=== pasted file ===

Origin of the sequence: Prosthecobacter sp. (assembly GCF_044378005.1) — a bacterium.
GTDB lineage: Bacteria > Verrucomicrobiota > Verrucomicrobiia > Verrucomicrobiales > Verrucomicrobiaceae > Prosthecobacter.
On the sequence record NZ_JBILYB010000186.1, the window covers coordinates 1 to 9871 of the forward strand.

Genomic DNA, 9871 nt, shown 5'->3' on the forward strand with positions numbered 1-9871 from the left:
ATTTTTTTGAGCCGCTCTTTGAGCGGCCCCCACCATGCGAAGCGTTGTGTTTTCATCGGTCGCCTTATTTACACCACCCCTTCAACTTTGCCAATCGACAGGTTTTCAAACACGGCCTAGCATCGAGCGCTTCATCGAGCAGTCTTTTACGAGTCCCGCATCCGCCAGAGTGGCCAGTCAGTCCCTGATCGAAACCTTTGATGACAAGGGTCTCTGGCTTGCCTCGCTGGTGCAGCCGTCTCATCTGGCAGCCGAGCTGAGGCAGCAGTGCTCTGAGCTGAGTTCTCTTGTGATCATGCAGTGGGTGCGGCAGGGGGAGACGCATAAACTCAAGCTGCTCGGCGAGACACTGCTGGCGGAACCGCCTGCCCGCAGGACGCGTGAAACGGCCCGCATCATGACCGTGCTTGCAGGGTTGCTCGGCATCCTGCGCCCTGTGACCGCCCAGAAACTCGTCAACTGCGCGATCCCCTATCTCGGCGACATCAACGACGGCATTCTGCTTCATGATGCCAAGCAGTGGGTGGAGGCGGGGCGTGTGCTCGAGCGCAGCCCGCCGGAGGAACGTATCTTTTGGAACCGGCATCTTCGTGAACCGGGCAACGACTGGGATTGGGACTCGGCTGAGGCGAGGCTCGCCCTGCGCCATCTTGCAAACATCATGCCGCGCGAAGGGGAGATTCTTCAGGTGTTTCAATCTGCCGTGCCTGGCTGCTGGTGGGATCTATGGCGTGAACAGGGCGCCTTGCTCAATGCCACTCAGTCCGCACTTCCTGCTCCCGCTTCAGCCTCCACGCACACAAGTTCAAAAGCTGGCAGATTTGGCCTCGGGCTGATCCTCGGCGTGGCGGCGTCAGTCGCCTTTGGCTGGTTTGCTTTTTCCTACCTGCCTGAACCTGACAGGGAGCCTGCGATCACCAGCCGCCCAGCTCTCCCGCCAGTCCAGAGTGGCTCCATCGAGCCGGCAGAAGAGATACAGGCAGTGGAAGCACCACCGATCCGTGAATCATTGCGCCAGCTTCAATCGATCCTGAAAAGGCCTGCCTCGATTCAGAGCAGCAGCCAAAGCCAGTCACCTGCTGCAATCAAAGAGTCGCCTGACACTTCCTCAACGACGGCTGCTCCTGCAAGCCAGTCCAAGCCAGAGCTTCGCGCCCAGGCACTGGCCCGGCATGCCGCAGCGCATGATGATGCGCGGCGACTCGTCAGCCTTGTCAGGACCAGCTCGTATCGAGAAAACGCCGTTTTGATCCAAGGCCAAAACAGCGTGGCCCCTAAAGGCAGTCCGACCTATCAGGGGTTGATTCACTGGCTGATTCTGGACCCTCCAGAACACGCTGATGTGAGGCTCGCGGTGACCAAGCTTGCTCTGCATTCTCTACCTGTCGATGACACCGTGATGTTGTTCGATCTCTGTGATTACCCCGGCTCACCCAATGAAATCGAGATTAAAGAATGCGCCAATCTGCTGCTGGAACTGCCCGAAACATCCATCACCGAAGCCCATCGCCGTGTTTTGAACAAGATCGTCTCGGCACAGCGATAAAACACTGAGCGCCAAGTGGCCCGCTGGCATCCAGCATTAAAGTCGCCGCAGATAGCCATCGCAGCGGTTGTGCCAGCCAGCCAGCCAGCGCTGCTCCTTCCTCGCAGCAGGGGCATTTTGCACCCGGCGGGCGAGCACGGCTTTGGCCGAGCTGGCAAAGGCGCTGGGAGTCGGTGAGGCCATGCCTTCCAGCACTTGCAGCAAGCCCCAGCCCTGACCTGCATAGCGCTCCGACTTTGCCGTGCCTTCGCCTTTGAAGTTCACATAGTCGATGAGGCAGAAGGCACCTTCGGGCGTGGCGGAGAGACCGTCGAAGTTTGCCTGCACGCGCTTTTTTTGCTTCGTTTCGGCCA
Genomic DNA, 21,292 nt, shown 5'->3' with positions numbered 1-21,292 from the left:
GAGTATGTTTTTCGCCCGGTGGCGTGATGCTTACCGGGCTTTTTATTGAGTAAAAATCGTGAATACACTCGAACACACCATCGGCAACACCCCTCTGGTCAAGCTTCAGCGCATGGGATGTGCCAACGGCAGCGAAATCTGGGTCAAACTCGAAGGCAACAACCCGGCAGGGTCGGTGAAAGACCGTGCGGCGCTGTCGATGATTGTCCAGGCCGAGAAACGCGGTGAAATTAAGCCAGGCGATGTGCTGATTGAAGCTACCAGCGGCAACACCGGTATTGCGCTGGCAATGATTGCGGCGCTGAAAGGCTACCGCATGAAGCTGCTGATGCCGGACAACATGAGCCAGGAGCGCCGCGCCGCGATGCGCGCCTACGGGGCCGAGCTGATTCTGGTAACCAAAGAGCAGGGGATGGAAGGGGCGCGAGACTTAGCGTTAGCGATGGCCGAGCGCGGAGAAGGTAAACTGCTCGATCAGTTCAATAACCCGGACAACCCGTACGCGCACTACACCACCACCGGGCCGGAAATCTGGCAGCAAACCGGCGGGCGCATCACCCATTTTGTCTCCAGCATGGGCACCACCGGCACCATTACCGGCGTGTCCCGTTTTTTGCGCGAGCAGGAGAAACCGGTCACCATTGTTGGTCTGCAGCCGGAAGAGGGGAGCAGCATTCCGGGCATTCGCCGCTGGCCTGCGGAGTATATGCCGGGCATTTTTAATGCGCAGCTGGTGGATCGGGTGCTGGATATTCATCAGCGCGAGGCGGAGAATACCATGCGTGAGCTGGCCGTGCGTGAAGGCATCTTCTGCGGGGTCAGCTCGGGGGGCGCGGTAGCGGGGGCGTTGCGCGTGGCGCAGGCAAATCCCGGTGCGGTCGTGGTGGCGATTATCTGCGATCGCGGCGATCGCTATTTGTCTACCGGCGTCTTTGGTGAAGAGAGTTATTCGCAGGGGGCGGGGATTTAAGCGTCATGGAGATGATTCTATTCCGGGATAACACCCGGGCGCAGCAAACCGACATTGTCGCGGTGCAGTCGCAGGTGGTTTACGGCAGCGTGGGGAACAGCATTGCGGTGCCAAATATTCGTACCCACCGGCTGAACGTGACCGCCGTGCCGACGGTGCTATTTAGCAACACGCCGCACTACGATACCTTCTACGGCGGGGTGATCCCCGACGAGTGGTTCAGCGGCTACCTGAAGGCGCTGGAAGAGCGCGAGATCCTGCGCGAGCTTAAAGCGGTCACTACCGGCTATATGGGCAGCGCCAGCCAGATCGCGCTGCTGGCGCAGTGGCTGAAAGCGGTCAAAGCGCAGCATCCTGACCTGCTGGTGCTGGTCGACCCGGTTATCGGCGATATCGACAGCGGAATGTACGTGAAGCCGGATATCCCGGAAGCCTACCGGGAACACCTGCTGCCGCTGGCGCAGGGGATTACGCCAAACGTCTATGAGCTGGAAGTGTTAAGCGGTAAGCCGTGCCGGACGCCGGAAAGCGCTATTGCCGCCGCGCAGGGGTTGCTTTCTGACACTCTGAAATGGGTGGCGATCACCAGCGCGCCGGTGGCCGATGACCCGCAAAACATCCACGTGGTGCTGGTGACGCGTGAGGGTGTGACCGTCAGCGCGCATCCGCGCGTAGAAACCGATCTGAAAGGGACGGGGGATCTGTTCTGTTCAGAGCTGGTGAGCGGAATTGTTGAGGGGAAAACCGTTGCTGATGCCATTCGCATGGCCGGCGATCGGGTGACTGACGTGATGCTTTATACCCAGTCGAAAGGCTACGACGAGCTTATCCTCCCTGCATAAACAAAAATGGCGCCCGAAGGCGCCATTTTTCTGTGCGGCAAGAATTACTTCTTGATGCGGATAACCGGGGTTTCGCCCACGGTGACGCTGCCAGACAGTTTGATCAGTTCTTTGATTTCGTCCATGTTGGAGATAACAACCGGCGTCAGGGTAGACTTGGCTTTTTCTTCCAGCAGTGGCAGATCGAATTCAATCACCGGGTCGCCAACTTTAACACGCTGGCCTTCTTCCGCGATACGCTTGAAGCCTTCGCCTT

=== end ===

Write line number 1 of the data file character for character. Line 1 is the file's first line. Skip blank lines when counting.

Origin of the sequence: Prosthecobacter sp. (assembly GCF_044378005.1) — a bacterium.